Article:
EDUCATION PURPSOSE ONLY: Every cell in our body is powered by a microscopic power bank called mitochondria. These mitochondria are responsible for producing the cellular energy to allow our bodies to perform normal daily functions, from eating and breathing to healing and recovering optimally. Red light and near infrared light (NIR) give our mitochondria a supercharge, allowing them to do their jobs as they normally would, but tenfold.
- Combats lethargy
- Boosts liver functions
- Skin repair
- Beneficial for lungs
- Reduces scar tissue
- Promotes circulation
- Pain relief
- Enhances the senses
- Beneficial for bone health
- Improves nutritional metabolism
- Beneficial for the heart
- Regenerates blood
- Beneficial for kidneys
- Boost liver function
- Promotes muscle healing
- Promotes wound healing
The benefits of red light therapy go far beyond the skin. With a wavelength that ranges from 600nm-700nm, red light waves promote increased circulation and can help to significantly decrease inflammation. Both are incredibly helpful for those who suffer from chronic illnesses. This is because decreased inflammation helps to soothe pain and allow for a return to normal daily activities. Not to mention, all body systems (lungs, heart, bones, etc.) will benefit from increased circulation and decreased inflammation.
NIR (Near Infrared):
- Pain relief
- Speeds up wound healing
- Increases circulation
- Healing of muscles and ligament sprains
- Enzymes boosted to improve body processes
- Boost mitochondria function in cells for healing and energy
- Boosts DNA in body cells for better healing
- Alleviates allergy symptoms
- Speeds up healing of burns
- Skin repairs
Near infrared (NIR) light therapy has only begun to make its impact on modern medicine. From pain relief to anti-bacterial properties, we have only seen the tip of the iceberg as far as what light waves can do for our health. Red light is ideal for more superficial areas at the skin level and just below the skin, while NIR penetrates to the deeper underlying areas such as muscle, lymph, joints, bone, and brain.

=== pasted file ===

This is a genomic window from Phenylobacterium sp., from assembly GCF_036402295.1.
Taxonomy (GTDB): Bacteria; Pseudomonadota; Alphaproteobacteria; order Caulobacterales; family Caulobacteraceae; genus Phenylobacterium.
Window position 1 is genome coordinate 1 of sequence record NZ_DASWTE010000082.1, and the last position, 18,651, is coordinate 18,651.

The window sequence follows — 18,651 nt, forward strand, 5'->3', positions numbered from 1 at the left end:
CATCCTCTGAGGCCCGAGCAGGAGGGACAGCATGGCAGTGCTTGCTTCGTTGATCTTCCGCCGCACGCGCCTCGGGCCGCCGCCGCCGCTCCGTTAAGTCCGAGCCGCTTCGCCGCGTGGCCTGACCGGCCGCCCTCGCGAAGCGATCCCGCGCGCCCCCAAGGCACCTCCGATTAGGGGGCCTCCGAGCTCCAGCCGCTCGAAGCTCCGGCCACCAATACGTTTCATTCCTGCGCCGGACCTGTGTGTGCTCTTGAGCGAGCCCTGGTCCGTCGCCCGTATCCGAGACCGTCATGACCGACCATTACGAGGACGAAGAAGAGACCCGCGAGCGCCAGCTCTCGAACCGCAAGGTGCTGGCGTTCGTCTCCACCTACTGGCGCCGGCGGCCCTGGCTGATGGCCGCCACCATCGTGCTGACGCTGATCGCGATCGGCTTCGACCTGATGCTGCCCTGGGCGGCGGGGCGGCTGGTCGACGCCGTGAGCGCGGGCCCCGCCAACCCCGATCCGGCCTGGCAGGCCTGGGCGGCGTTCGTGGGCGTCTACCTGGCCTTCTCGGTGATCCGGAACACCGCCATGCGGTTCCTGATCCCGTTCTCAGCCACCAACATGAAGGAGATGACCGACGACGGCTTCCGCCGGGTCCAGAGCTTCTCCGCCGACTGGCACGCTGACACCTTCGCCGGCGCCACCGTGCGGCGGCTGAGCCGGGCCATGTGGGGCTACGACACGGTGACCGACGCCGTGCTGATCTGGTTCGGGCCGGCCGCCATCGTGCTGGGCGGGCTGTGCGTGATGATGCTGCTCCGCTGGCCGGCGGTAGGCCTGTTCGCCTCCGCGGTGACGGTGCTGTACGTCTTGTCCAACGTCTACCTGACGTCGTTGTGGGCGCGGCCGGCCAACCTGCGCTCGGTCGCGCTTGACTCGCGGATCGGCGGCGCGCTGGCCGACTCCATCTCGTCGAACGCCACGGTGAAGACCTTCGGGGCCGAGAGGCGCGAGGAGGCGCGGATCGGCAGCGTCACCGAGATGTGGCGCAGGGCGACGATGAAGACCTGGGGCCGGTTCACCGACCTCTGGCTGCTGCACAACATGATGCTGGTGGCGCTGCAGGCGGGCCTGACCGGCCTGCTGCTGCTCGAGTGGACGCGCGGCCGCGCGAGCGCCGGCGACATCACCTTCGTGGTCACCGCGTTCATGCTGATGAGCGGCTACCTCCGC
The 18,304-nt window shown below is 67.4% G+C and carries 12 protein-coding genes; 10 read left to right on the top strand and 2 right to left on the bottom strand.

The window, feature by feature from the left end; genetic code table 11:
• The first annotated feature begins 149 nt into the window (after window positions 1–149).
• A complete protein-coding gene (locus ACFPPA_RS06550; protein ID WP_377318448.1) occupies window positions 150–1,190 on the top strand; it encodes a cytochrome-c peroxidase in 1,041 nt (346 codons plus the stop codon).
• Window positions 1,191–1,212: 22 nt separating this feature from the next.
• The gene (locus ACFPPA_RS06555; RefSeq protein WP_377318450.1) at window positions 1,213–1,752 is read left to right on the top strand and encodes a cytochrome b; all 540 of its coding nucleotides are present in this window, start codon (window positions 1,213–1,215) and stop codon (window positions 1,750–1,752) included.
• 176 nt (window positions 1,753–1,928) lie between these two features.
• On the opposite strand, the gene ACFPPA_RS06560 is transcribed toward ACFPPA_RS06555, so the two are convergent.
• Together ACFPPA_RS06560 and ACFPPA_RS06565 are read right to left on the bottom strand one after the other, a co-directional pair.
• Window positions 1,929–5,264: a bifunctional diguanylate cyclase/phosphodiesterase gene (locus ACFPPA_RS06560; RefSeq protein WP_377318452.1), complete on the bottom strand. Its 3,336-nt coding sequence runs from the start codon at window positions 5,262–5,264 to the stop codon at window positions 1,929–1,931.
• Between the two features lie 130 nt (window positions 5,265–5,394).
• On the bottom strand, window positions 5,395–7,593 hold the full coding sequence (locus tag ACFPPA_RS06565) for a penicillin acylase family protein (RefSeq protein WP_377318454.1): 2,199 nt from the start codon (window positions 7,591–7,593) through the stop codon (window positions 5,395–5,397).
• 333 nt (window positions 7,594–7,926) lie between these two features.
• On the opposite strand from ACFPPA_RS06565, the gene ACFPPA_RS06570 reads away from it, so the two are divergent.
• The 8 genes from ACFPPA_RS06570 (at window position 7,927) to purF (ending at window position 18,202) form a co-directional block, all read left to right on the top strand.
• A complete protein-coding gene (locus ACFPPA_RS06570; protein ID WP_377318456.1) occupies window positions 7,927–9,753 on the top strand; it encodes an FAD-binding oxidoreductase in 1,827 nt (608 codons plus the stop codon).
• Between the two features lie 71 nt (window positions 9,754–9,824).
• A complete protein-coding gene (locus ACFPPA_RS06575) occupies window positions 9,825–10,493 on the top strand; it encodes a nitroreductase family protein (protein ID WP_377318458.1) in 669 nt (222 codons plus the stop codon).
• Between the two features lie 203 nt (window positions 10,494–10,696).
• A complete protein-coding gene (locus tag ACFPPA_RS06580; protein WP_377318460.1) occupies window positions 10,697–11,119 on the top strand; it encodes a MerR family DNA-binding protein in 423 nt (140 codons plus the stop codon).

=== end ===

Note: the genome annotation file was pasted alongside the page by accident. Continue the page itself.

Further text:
Near-infrared is the range of wavelengths that are approximately 800nm-1,150nm, thus having the maximum depth of penetration in tissue within the “therapeutic window”. These wavelengths are used in diagnostic medicine because they are able to penetrate deeper below human tissues to allow us a glimpse within the human body. NIR has shown great results for recovery by reducing inflammation, increasing oxygen levels, increasing nitric oxide levels for vasodilation, and making the cells more resilient to stressors.
Understanding Nogier Frequencies and Pulsing
Pulsed vs Continuous Wave (CW) - Continuous wave is when the light source is turned on and stays at a constant level of output until it’s turned off; No variation. Some applications may benefit from continuous waves.
Pulsed wave is when the light is interrupted or pulsed by a frequency. The light source is turned on and off at programmed time intervals. This happens very quickly and is usually not detectable by the human eye (above 80hz). It’s been theorized that pulsed light may drive the light deeper into the tissue as well as provide a resonance to cells, providing a variety of applications not available with the CW. The Nogier Frequencies have taken the basic single pulse to an entirely new level. Dr. Nogier discovered a relationship between the various parts of the body, their respective resonating frequencies, and the optimum treatment frequencies.
Nogier frequencies are the most popular pulse frequencies that are used in Photobiomodulation treatments, especially for healing purposes. Depending on the specific Nogier Frequency, there are various levels of healing that can take place; From the surface level of the skin healing to remediation of organs that lie deep within the body. For instance, Nogier Frequency 292 is most beneficial for wound healing and other issues that are located on the surface of the skin. Nogier Frequency 586 is great for treating lung and liver problems, as well as issues that may be within the GI tract.